G.R. No. 200274, 20 April 2016


In June 15, 1951, the spouses Anastacio and Flora Domingo bought a property in Tarlac, consisting of a one-half undivided portion over an 18, 164 square meter parcel of land. During his lifetime, Anastacio borrowed money from the respondent spouses Molina. 10 years after Flora’s death, Anastacio sold his interest over the land to the spouses Molina to answer for his debts.

In 1955, the sale of Anastacio’s interest was registered and transferred the entire one-half undivided portion of the land to the spouses Molina. Melecio, one of the children of Anastacio and Flora, learned of the transfer and filed a Complaint for Annulment of Title and Recovery of Ownership (Complaint) against the spouses Molina.

Melecio claims that Anastacio gave the subject property to the spouses Molina to serve as collateral for the money that Anastacio borrowed. Anastacio could not have validly sold the interest over the subject property without Flora’s consent, as Flora was already dead at the time of the sale. The RTC dismissed the case because Melecio failed to establish his claim that Anastacio did not sell the


Whether the sale of a conjugal property to the spouses Molina without Flora’s consent is valid and legal;


No. Anastacio and Flora’s conjugal partnership was dissolved upon Flora’s death. There is no dispute that Anastacio and Flora Domingo married before the Family Code’s effectivity on August 3, 1988 and their property relation is a conjugal partnership. This is clear from Article 105 of the Family Code which states:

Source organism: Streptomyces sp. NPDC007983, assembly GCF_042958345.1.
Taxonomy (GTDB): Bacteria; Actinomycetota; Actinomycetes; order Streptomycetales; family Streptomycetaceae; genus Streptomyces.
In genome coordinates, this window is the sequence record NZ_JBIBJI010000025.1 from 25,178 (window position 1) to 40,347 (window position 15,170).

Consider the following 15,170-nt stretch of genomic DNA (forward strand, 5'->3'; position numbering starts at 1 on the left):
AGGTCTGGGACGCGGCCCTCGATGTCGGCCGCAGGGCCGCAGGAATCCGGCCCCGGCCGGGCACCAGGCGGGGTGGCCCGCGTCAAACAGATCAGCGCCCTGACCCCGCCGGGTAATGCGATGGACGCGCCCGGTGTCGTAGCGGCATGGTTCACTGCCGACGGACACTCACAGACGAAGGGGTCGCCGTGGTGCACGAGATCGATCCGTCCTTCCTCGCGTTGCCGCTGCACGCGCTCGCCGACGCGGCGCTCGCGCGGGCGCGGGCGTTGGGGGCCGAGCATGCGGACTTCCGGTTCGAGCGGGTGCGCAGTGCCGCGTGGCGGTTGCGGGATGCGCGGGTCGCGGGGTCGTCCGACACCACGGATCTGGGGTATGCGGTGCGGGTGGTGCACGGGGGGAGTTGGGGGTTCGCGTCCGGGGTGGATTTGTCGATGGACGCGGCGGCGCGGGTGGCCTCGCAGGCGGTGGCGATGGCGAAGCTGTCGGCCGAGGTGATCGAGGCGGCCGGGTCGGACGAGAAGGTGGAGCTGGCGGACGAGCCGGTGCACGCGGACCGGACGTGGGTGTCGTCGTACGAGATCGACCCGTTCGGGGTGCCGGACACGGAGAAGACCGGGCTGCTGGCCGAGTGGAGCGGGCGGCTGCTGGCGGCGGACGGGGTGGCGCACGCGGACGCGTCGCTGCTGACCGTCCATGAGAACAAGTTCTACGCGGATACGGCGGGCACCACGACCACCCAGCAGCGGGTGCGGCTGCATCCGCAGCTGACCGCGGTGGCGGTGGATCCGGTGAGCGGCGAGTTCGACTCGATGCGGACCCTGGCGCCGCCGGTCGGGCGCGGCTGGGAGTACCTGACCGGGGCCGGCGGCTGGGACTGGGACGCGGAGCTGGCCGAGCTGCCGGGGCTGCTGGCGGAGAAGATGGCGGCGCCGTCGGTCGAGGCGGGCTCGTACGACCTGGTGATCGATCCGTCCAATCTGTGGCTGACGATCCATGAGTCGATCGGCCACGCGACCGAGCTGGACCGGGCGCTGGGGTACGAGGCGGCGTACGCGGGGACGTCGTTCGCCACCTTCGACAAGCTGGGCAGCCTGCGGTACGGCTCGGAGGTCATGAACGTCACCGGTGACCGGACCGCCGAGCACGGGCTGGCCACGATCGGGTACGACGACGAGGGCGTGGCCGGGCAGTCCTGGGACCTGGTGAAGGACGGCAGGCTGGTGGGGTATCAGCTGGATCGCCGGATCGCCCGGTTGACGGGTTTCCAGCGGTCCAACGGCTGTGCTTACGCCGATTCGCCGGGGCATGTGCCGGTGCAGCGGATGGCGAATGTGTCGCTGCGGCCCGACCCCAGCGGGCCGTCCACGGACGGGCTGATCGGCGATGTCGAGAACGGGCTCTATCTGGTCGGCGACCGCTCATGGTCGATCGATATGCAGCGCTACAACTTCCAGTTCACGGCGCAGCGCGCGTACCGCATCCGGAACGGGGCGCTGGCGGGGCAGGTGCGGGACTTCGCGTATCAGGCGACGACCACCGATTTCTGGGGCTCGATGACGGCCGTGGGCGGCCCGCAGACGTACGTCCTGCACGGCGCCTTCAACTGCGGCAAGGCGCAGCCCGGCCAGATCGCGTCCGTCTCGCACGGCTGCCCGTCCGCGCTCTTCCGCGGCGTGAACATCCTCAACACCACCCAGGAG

x x x The provisions of this Chapter shall also apply to conjugal partnerships of gains already established between spouses before the effectivity of this Code, without prejudice to vested rights already acquired in accordance with the Civil Code or other laws, as provided in Article 256.

The conjugal partnership of Anastacio and Flora was dissolved when Flora died in 1968, pursuant to Article 175 (1) of the Civil Code (now Article 126 (1) of the Family Code). Article 130 of the Family Code requires the liquidation of the conjugal partnership upon death of a spouse and prohibits any disposition or encumbrance of the conjugal property prior to the conjugal partnership liquidation. While Article 130 of the Family Code provides that any disposition involving the conjugal property without prior liquidation of the partnership shall be void, this rule does not apply since the provisions of the Family Code shall be “without prejudice to vested rights already acquired in accordance with the Civil Code or other laws.”

*Case digest by Stephanie C. Castillo, JD-IV, Andres Bonifacio College, SY: 2019-2020